A Daughter and a Dog With Lupus


I’m jealous of a dog.  Not just any dog, I’m jealous of my mom’s dog because her dog has  lupus.  Don’t bother beating me up with judgements of how pathetic I am because I’ve already pulverized the last drop of my self-esteem.

The poor, sweet, furry pooch dog with lupushas lupus.  Who knew that dogs could have lupus?  Well, it’s true.  I have lupus, my mom’s dog has lupus, and I’m jealous of the four-legged fur ball.  Yep, I suck.

Why am I jealous?  Because my mom’s dog gets to be taken care of by my mom.  Her dog’s lupus is managed and cared for by my mom.  Even though I’m a grown woman, there’s an innate desire to have my “mommy” take care of me when I don’t feel good.  When I’m sick or hurting, I revert back to a five-year old little girl.  My mom’s dog gets tended to, comforted, and pampered by my mom.  She’s a lucky puppy.

What a fate for my mother to have a daughter and a dog both with lupus.  That’s lupus crazycrazy!  (This is a major clue as to why my blog is called “Lupus Crazy”!  This disease is plucking every nerve of my sanity like banjo strings.)  What is the probability of this?  I should start gambling because my life is defying odds.  I couldn’t begin to make this up, I’m not that clever.

I know my mom cares immensely for me and is overly concerned about my lupus disease activity.  She texts me daily to check in with me and to tell me she loves me.  She worries too much about me and my disease, but I cannot fault her mom instincts.  She’s there for me if ever needed.  I’m a huge animal lover and her dog is incredibly sweet and I wish she didn’t have lupus for the simple fact that I don’t want any animal to suffer.

In a strange way, her dog’s lupus has brought my mom and me a bit closer.  It’s as if my mom has a new-found perspective, understanding, call it what you want, about lupus and what I have to deal with.  I love my mom and I love her dog.

mom and daughter

I sat down with my mother to get some insight on how she feels about having a daughter and a dog with lupus.  Here are some of the questions and answers from our talk.

1. What went through your head when your daughter said she had lupus?

The first thing was worry but I didn’t know about lupus so I read up on it to see exactly what it was and then the worry became real to me.  I blamed myself for the diseases of our family to be put upon my daughter in such a terrible way.  Diabetes was the family illness but it manifested so much stronger in my daughter and that made me sad and filled with worry.

2. What went through your head when the vet said your dog had lupus?

When my dog, Nipper, was diagnosed, I was in shock.  The first thing I said to the doctor was that my daughter had lupus.  I know all that my daughter has gone through and I was fearful of what was to become of Nipper.  It was a routine vet visit to get her shots and the doctor noticed lines in her ears and markings on her tongue and decided to do blood work instead of giving her the shots.  When the vet came out and sat down with me, she explained that Nipper had an autoimmune disease, lupus.  I was shocked to say the least.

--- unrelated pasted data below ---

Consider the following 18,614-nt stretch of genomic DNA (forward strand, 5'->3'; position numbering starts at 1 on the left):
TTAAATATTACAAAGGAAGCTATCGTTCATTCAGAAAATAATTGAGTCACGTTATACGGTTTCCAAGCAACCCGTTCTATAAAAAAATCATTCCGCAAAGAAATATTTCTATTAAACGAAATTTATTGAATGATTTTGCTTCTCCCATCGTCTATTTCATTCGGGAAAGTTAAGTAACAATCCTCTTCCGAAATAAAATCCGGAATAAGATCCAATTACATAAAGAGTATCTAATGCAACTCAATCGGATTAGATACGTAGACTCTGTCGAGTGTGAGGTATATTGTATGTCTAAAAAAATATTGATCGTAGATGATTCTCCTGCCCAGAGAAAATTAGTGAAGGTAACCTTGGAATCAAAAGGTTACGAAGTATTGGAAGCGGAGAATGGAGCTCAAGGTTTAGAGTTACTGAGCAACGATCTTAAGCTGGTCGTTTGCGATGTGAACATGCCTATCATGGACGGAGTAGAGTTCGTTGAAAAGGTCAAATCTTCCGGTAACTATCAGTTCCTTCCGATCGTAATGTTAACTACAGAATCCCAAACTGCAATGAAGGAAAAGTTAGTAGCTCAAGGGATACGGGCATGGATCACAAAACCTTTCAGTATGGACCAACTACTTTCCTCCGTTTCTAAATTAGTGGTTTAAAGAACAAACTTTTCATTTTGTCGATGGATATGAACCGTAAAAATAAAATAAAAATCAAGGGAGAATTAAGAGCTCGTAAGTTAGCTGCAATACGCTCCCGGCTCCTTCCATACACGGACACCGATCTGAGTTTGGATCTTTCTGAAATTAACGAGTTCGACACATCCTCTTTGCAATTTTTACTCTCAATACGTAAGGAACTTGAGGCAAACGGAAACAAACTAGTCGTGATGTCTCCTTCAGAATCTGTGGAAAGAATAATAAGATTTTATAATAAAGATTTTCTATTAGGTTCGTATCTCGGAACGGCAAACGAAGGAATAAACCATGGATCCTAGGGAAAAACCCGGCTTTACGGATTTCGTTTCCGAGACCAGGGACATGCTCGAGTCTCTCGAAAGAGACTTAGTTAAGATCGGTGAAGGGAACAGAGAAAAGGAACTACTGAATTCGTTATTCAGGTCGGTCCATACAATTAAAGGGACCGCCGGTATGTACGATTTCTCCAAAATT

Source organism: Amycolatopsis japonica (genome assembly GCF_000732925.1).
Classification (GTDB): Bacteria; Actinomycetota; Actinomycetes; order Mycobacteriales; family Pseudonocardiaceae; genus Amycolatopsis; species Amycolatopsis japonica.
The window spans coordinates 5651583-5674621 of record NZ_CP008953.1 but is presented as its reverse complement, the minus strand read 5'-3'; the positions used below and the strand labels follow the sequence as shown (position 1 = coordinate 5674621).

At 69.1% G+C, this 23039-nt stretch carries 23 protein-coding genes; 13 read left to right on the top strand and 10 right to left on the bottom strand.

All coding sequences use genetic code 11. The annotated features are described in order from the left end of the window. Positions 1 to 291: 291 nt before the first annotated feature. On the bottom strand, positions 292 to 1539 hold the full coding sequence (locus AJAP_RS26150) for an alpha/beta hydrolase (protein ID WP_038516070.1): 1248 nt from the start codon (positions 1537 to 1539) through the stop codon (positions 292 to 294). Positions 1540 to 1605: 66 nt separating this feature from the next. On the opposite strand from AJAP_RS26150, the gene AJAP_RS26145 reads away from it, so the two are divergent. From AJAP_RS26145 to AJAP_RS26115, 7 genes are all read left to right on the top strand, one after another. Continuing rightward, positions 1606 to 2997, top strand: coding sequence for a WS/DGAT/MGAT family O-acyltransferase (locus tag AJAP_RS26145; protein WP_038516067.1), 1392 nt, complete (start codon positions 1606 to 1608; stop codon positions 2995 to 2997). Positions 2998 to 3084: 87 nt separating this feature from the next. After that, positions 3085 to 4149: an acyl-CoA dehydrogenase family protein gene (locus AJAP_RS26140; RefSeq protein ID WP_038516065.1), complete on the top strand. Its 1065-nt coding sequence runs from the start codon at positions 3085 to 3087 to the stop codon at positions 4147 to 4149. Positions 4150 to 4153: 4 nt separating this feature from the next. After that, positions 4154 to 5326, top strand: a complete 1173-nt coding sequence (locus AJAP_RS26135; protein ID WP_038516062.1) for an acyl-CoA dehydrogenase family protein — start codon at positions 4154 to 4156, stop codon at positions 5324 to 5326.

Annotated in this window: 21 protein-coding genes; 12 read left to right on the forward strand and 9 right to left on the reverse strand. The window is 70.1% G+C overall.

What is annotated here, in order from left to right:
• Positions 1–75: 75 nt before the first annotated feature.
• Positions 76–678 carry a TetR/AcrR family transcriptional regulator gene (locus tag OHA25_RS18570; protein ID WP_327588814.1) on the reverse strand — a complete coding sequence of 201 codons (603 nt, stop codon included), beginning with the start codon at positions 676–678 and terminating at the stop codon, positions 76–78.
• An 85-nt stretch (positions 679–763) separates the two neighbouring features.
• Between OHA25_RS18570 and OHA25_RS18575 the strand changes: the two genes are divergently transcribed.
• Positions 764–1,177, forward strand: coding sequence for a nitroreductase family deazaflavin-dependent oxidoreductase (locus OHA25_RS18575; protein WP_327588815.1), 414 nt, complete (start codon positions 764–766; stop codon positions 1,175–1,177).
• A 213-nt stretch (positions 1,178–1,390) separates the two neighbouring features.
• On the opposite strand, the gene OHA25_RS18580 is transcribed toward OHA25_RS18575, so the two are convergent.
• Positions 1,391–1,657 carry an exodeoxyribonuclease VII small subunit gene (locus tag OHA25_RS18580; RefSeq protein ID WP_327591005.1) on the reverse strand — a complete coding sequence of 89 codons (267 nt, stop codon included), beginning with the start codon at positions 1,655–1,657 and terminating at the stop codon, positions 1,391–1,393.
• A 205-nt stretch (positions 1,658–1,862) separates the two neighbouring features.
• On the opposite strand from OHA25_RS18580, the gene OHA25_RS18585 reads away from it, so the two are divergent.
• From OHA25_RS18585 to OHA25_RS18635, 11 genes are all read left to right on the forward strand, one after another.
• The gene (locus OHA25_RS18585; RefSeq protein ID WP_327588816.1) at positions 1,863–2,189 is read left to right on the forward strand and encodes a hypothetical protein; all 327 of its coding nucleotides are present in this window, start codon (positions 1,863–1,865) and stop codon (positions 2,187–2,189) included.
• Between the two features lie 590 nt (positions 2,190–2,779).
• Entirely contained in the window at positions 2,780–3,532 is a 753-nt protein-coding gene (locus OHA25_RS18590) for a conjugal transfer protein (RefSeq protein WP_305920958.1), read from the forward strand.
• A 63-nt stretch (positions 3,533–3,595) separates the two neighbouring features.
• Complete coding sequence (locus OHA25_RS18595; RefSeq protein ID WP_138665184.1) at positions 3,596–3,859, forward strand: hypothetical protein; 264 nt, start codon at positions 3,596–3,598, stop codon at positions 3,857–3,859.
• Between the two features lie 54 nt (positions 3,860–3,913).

3. What is the hardest thing dealing with your dog and her lupus?

My fear with Nipper is that she will be attacked again by the disease symptoms and we will not have a fast handle on it like we did in the beginning.  My biggest fear for Nipper is an early death and from time to time that’s my biggest fear for my daughter.

4. How do you manage your dog’s lupus?

We manage Nipper’s lupus with several medications, one of which was high doses of prednisone.  She had to get blood work done for 6 months with the instructions that I was to watch for the lines in her ears or spots on her tongue, which is no small task since she doesn’t let me touch her ears or look at her tongue for more than a second at a time.  After the sixth blood work came back ok, then we were able to take her off her medications and to date she’s been fine.  She does from time to time favor a front or back leg which seems to be in pain but no other outward signs of pain.

5. What is the hardest thing dealing with your daughter and her lupus?

The hardest thing dealing with her lupus is that I don’t feel I’m always there for her and my hands are tied as to what I can do to help with the pain.  I stress that no other manifestations will occur with the lupus.  It’s an all-consuming disease and I just hope she can endure the brave course that she has been on so far.  I still don’t know all about lupus but I read all I can when I get the newsletters.

6. What is your biggest fear for your daughter and also for your dog?

I worry that someday my daughter will not be able to walk or live a productive life and that scares the heck out of me.  My only sense of ease is that she is with someone who can help her through this on a daily basis.  I also worry that she will not share with me what she’s going through.  I pray for her daily and when I’m in a position to make wishes I always wish that she will be free of pain and the effects of lupus.

7.  Do you see any similarities with your daughter and your dog?

I don’t see any similarities with lupus between my daughter and Nipper. Dogs are one’s who don’t always show pain but sometimes when she barks constantly, I worry it’s because there’s pain somewhere and sometimes she looks at me like something is wrong but I don’t know what it is.  My daughter on the other hand, has a voice and can explain what she is going through and that sometimes gives me clues into what Nipper might be experiencing.

7. Add any comments you would like:

My only comment is that my daughter is part of what I live for and I worry about dying at a young age which would devastate my daughter.  She keeps me going and is the bravest person I know.

(Thanks MOM!)mom and young daughter

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